Word With a Past: How Did Germany Become the Hun?

The original Huns were a tribe of nomadic horsemen from Central Asia who rode fast and fought hard.* When they reached Europe in the second half of the fourth century, the Huns triggered a mass migration of Germanic tribes that contributed to the fall of Rome in the fifth century.  Under the leadership of Attila, they invaded Italy in 452–and were defeated by an alliance of Germanic tribes in 455.

The Huns may have been the barbarian’s barbarians, but they certainly weren’t Germanic.  (Unlike the Vandals, the Visigoths, the Ostrogoths and the Franks.)  So who pinned the name “the Hun” on Germany as a term of abuse?

Ironically, it was Kaiser Wilhelm II of Germany, who first linked Germany to the Huns.  Speaking in 1900 to German soldiers waiting to sail to China to help lift the siege of Peking in the Boxer Rebellion, Kaiser Wilhelm told his troops to fight “like the Huns under their King Attila a thousand years ago” so that “the name of Germany shall become known in China to such affect that no Chinaman will ever again dare so much as to look askance at a German.”  Ruthless was the name of the game, according to the Kaiser:  “Pardon will not be given, prisoners will not be taken.  Whoever falles into your hands will fall to your sword.”

Way to go, Wilhelm!  The Allies couldn’t have come up with a nastier description if they tried.


*Sometimes it seems like Central Asia had an inexhaustible supply of armed horsemen ready to ride across the Russian steppes or the Hindu Kush and change history. Think Ghengis Khan’s Mongol hordes.



The Christmas Truce–1914

For most of us, the most vivid images of World War I are the trenches on the Western front.  Men dug into positions on either side of a no-man’s land of craters and burned out buildings.  Barbed wire and sandbags provided little protection from enemy shelling or snipers; they provided no protection from rats, lice, flooding, or the dreaded “trench foot”.  The battlefields were noxious with the smell of rotting corpses, overflowing latrines and poison gas fumes.

Trench warfare was hell.  It also made possible one of the most extraordinary events of the war:  the unofficial Christmas armistice of 1914.  The truce began when some German troops decorated their trenches with candles and Christmas trees and sang carols.  British troops responded with carols of their own. On Christmas Day, some groups ventured into “no-man’s land” to share food, sing carols, hold joint services for their dead and play soccer  matches.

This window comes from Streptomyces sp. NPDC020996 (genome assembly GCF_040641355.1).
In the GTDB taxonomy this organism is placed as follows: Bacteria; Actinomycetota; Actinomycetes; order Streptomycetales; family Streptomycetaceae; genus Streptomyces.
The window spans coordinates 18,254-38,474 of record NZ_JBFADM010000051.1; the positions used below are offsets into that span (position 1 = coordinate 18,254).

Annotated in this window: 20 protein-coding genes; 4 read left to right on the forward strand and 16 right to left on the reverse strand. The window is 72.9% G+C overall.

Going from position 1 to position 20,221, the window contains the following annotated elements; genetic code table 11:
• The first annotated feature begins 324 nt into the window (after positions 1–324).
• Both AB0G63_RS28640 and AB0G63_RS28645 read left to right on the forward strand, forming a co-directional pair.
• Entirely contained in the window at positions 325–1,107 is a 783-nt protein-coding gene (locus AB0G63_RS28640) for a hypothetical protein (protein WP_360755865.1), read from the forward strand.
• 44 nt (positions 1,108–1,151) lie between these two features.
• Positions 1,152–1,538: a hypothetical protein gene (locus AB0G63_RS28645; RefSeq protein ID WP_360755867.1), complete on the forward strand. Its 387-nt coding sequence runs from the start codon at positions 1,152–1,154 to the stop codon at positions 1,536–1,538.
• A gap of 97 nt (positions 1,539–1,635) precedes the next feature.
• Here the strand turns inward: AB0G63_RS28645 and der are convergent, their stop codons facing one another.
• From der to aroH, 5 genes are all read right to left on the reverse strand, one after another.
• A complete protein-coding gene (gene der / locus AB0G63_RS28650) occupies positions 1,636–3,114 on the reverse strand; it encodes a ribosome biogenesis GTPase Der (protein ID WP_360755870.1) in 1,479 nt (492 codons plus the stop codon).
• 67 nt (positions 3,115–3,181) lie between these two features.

One German soldier, Josef Wenzel, described the scene in a letter to his parents:

One Englishman was playing on the harmonica of a German lad, some were dancing, while others were proud as peacocks to wear German helmets on their heads.  The British burst into a song with a carol, to which we replied with “Stille Nacht, heilige Nacht.  It was a very moving moment–hated and embittered enemies were singing carols around the Christmas tree.  All my life I will never forget that sight.

It is estimated that 100,000 men took part in the Christmas truce. In some places, the truce lasted only through Christmas day.  In others, it lasted until New Year’s Day. In some sectors, the war continued unabated.

The Christmas truce did not recur in 1915.  Both the British and the German high commands were appalled at the blatant fraternization with the enemy and gave strict orders against future incidents. After all, how do you fight a war if the men at the front decide not to fight?

Peace on earth, good will to men.



My friend Nancy Friesen brought this lovely version of the story to my attention:

Thanks, Nancy.

History on Display: Elizabeth Rex

If you’re in Chicago between now and January 22, or are close enough that you can get here with no difficulty, I strongly recommend you get tickets to Chicago Shakespeare Theater’s production of Elizabeth Rex  by Canadian playwright Timothy Findley. *

Findley builds his story on three historical facts:

  • The Earl of Essex, a court favorite and rumored to be Elizabeth I’s lover, was beheaded for treason on Elizabeth’s order
  •  The day before he was beheaded, Elizabeth attended one of Shakespeare’s plays
  • Men played women’s roles on the Elizabethan stage.

The result in a breathtaking riff on gender, power, love, poetry, and history.  And it has a bear.

What are you waiting for?


*  If you can’t make it to Chicago, track down the DVD of the 2004 television adaptation.  Diane D’Aquila plays Elizabeth in both productions.